Facts about Mars

Mars Life facts about mars

Interesting Facts about Planet Mars

  • Mars is named after the Roman god of war.
  • Mars has 2 moons called Deimos and Phobos. They are named after the two horses that pull the Roman god of war, Mars’, chariot. They may be asteroids captured by Mars’ gravity.
  • Mars is the 4th planet from the sun. It is 227,936,637 km (141 million miles) away from the sun. It would take 300 days (around 8 months) to get there from Earth.

Mars is smaller than Earth.

  •  with a diameter of 4217 miles. This makes it the second smallest planet in our solar system.
  • A day on Mars lasts 24 hours and 37 minutes.
  • One year on Mars is 687 days long. That’s 1.9 Earth years. This is because Mars is further away from the sun so it takes longer to orbit it.
  • The tilt on the axis of Mars is 25 degrees which means that the planet experiences seasons like we do on Earth as different parts of the planet are closer to the sun at different times of its orbit.
  • Mars has a thin atmosphere made from 95.9% carbon dioxide and 2.7% nitrogen. The atmosphere is so thin that it’s not thick enough to trap the sun’s heat so it is very cold – ranging from -100℃ in winter to 20℃ in summer.

Mars has very weak gravity. 

  • Gravity on Mars is 37% less than on Earth. This means that on Mars you could jump 3x higher than on Earth.
  • Mars is a terrestrial planet because it has a hard and rocky surface. Its northern side is full of flat plains and the southern side has ridges and craters.
  • Mars’ surface has many channels, plains, and canyons which could have been caused by water erosion (water wearing away the surface). This could be evidence that open water in liquid form once existed on the surface billions of years ago.
  • Mars experiences violent dust storms powered by the sun which can last for months. The dust storms can completely cover the planet and continually change Mars’ surface.
  • Mars is home to Olympus Mons, a dormant volcano and the largest volcano and highest mountain in our solar system. It is 16 miles high and 600 km across the base, making it 3x the height of Mount Everest.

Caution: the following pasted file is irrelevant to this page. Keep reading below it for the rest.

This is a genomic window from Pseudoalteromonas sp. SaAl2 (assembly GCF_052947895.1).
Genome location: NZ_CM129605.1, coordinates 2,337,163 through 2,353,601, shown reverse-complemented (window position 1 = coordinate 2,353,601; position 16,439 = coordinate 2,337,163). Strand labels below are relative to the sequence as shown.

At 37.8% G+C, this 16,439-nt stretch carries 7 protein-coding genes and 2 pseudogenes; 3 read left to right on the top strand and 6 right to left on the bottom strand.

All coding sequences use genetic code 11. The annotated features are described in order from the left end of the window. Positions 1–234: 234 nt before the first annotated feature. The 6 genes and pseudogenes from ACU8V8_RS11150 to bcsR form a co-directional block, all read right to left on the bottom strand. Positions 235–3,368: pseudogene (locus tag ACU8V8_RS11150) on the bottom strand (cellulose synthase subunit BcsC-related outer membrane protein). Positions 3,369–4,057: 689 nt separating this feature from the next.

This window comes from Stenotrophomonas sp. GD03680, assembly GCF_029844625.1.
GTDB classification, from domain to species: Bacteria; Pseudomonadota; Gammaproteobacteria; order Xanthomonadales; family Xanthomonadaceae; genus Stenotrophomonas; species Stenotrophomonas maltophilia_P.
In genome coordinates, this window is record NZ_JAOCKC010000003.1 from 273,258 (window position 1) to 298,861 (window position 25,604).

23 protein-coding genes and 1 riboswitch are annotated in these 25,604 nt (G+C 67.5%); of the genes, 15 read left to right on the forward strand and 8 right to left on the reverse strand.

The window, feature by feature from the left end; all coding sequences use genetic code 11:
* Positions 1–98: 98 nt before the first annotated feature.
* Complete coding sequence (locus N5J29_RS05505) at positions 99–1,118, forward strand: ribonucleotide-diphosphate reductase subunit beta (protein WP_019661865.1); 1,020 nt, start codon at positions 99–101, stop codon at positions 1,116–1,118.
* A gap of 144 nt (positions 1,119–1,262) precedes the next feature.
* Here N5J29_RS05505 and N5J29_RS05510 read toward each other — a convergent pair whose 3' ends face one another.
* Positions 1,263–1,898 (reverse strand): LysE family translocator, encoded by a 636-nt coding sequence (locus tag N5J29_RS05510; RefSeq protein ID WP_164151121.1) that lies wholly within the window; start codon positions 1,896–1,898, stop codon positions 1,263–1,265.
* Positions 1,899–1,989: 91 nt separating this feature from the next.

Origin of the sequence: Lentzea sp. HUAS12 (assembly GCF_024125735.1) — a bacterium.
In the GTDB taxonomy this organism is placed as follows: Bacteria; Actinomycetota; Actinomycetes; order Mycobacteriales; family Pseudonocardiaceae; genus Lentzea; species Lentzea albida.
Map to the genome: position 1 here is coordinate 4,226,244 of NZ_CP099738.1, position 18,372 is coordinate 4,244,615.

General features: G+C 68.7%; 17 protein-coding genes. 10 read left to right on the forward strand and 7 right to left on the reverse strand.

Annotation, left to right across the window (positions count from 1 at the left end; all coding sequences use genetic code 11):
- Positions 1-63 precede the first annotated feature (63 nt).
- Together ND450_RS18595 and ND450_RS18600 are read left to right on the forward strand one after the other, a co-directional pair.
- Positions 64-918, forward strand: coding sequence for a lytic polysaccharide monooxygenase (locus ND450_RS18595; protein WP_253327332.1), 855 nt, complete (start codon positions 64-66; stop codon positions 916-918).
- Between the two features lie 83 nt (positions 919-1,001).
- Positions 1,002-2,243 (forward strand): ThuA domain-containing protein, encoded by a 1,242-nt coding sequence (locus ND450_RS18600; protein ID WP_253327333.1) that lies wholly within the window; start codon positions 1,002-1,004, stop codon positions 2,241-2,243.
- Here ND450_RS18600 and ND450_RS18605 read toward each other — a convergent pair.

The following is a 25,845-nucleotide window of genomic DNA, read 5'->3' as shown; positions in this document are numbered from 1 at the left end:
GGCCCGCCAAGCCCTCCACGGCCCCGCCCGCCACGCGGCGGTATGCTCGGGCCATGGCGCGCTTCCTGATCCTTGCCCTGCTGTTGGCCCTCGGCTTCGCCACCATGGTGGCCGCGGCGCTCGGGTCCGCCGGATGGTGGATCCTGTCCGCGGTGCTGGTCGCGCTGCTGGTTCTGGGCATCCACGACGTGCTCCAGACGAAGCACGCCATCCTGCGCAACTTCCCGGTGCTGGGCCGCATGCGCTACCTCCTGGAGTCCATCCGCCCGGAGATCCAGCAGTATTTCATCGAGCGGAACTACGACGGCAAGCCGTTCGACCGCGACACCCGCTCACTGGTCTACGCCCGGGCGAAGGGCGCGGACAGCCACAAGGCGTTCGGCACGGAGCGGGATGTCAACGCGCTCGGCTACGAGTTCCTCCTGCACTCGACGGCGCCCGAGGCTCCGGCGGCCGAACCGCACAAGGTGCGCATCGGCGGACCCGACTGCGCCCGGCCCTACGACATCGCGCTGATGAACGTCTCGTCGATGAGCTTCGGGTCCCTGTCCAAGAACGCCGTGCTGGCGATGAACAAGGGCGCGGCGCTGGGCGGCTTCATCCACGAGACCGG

• The biggest crater on Mars is Borealis Basin. It is 5300 miles from end to end and covers 40% of planet’s surface.

Mars has the largest canyon in our solar system,

  • Valles Marineris. It is 4 miles deep and stretches thousands of miles long.
  • Mars has north and south poles like earth. The polar ice caps are covered in a layer of frozen carbon dioxide (dry ice).
  • As it’s so close to Earth, Mars is the planet that humans will most likely step foot on and explore first.
  • We sent out Mars Rovers (which are like robots) on missions to explore Mars and collect samples and record scientific data for scientists on Earth to study. Some of these Rovers include Viking 1, Viking 2, Mars 2, Mars 3, Spirit, Phoenix, Pathfinder, Curiosity, and Opportunity.

There is no evidence of life on Mars.

  • However, it is the planet with the best conditions to support life and scientists believe there is potential for life under the surface of Mars

The Red Planet​

Home to both the highest mountain and the deepest, longest valley in the solar system.

 Olympus Mons  is roughly 17 miles (27 kilometres) high, about three times as tall as Mount Everest, while the Marineris system of valleys — named after the Mariner 9 probe that discovered it in 1971 — reaches as deep as 6 miles (10 km) and runs east-west for roughly 2,500 miles (4,000 km), about one-fifth of the distance around Mars and close to the width of Australia.

Scientists think the Valles Marineris formed mostly by rifting of the crust as it got stretched. Individual canyons within the system are as much as 60 miles (100 km) wide.

 The canyons merge in the central part of the Valles Marineris in a region as much as 370 miles (600 km) wide. 

Large channels emerging from the ends of some canyons and layered sediments within suggest that the canyons might once have been filled with liquid water.

Mars also has the largest volcanoes in the solar system.

 Olympus Mons being one of them. The massive volcano, which is about 370 miles (600 km) in diameter, is wide enough to cover the state of New Mexico. Olympus Mons is a shield volcano, with slopes that rise gradually like those of Hawaiian volcanoes and was created by eruptions of lava that flowed for long distances before solidifying. Mars also has many other kinds of volcanic landforms, from small, steep-sided cones to enormous plains coated in hardened lava. Some minor eruptions might still occur on the planet today.

Channels, valleys, and gullies are found all over Mars, and suggest that liquid water might have flowed across the planet’s surface in recent times. Some channels can be 60 miles (100 km) wide and 1,200 miles (2,000 km) long.  Water may still lie in the cracks and the underground rocks. A study by scientists in 2018 suggested that salty water below the Martian surface could hold a considerable amount of oxygen, which could support microbial life. However, the amount of oxygen depends on temperature and pressure; temperature changes on Mars from time to time as the tilt of its rotation axis shifts.

Many regions of Mars are flat, low-lying plains. 

The lowest of the northern plains are among the flattest, smoothest places in the solar system, potentially created by water that once flowed across the Martian surface. The northern hemisphere mostly lies at a lower elevation than the southern hemisphere, suggesting the crust may be thinner in the north than in the south. This difference between the north and south might be due to a very large impact shortly after the birth of Mars.

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